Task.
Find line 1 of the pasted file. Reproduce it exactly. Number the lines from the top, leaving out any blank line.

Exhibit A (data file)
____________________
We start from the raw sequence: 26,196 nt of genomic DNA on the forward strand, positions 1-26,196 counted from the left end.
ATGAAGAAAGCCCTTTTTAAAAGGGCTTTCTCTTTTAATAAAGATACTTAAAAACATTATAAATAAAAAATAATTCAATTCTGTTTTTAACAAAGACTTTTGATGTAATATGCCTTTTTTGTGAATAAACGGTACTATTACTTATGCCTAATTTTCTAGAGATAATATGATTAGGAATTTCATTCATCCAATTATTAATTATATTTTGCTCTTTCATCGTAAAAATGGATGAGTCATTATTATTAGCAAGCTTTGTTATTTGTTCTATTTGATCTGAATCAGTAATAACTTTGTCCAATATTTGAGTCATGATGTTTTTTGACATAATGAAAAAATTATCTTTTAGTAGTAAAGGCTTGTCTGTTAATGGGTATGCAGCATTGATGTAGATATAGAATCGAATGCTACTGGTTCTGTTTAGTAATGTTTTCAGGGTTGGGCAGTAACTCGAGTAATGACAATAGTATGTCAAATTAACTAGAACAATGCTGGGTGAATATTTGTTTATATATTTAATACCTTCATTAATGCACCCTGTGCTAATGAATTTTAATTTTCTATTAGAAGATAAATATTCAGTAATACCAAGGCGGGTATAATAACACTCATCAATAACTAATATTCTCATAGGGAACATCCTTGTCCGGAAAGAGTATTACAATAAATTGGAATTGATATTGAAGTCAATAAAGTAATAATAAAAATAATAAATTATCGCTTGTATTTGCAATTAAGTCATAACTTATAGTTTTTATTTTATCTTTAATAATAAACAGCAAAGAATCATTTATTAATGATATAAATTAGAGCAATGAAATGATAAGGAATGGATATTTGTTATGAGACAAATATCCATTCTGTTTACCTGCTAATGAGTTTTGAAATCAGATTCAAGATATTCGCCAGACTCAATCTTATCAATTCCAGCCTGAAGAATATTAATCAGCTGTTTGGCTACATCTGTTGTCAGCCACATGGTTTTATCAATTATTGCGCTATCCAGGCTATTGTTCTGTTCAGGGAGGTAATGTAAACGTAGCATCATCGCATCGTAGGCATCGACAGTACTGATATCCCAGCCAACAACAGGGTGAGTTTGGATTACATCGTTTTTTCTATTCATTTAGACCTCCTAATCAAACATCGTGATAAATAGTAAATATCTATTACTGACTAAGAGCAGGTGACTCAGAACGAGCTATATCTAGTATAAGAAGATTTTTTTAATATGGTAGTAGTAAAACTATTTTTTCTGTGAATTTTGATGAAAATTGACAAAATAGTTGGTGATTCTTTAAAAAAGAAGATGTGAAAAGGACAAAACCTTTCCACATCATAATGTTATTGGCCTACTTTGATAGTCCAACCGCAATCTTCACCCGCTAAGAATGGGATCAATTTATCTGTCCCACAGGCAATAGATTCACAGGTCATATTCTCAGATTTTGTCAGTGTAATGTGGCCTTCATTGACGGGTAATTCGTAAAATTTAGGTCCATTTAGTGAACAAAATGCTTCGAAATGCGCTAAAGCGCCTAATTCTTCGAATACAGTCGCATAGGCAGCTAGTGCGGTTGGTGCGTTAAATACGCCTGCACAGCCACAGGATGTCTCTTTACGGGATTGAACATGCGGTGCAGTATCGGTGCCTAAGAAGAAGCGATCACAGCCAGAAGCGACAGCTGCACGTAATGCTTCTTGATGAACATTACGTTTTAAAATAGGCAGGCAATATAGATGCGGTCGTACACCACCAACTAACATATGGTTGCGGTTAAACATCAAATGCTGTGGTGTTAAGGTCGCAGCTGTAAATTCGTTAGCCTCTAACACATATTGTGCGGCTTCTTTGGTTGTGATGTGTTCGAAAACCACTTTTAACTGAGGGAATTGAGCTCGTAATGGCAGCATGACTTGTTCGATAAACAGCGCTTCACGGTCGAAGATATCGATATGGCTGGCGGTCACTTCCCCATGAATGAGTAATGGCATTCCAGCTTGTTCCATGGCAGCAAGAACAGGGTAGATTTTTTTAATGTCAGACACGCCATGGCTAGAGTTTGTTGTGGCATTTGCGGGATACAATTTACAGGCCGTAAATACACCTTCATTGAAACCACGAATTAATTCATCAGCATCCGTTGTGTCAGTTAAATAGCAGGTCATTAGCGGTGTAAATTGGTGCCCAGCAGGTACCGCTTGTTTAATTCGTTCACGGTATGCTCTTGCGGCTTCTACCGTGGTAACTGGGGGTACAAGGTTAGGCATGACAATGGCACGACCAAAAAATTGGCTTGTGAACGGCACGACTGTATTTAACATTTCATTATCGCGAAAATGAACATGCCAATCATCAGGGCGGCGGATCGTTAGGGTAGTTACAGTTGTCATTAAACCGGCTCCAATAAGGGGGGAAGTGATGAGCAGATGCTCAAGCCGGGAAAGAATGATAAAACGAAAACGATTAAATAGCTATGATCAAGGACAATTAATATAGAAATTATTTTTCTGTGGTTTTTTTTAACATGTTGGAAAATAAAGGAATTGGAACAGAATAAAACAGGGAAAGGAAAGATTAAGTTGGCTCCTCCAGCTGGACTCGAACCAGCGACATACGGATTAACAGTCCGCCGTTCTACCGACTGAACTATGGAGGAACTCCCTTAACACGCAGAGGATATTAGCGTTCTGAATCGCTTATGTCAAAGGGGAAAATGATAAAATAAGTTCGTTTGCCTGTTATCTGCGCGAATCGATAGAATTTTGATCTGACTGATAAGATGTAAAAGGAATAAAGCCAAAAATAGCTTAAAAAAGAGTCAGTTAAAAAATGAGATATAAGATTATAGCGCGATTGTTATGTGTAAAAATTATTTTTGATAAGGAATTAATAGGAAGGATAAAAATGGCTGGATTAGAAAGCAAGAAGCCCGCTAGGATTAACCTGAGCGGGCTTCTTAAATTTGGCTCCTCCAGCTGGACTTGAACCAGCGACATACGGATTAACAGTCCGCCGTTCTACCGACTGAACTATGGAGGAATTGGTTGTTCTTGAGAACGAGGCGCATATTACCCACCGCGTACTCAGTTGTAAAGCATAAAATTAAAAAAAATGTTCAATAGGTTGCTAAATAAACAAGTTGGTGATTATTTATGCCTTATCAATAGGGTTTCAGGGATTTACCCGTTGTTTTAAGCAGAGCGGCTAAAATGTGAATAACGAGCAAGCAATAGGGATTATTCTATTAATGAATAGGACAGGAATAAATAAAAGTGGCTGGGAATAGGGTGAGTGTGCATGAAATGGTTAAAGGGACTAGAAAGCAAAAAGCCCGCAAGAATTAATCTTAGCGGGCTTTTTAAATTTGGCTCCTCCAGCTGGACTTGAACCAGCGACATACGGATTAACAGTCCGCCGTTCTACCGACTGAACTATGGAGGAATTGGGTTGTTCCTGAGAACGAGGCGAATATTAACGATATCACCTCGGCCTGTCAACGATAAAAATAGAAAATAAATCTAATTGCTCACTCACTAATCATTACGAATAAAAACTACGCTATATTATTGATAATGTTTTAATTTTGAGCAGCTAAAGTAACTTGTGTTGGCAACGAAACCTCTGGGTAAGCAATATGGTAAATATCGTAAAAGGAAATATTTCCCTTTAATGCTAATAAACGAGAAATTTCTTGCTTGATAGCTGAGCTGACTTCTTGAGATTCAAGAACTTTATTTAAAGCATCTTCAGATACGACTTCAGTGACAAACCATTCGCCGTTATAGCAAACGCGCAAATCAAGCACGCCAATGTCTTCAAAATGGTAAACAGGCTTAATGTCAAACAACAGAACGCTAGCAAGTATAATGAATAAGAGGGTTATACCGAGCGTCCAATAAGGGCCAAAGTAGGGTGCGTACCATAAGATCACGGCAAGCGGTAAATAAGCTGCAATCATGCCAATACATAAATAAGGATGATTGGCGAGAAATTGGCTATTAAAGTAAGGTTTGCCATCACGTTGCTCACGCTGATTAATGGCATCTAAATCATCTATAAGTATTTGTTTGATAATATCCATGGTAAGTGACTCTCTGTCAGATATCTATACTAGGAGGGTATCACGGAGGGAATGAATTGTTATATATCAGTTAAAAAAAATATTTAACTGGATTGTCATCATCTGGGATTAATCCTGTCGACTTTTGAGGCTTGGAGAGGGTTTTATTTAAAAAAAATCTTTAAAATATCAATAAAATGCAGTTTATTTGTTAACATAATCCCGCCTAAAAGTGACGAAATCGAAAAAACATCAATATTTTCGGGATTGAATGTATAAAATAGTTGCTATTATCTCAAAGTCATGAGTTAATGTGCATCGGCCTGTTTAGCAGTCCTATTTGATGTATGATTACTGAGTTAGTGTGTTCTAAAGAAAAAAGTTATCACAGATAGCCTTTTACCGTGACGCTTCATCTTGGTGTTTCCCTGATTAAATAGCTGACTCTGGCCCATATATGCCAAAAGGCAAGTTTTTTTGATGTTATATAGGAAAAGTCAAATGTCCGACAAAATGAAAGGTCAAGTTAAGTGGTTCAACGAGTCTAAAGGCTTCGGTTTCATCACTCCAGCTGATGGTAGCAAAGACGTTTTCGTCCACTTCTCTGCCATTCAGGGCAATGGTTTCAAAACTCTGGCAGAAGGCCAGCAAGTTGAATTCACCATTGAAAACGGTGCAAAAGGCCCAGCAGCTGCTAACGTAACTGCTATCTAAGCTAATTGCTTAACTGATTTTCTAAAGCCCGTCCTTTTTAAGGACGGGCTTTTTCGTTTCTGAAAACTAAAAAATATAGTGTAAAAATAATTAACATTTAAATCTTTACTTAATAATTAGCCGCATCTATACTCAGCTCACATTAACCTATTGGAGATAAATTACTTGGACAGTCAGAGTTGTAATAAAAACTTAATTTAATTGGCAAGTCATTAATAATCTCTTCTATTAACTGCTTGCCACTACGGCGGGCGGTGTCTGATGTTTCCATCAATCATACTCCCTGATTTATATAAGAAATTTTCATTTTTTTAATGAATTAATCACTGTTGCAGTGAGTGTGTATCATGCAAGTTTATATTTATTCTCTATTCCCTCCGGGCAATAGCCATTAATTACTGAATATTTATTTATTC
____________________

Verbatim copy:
We start from the raw sequence: 26,196 nt of genomic DNA on the forward strand, positions 1-26,196 counted from the left end.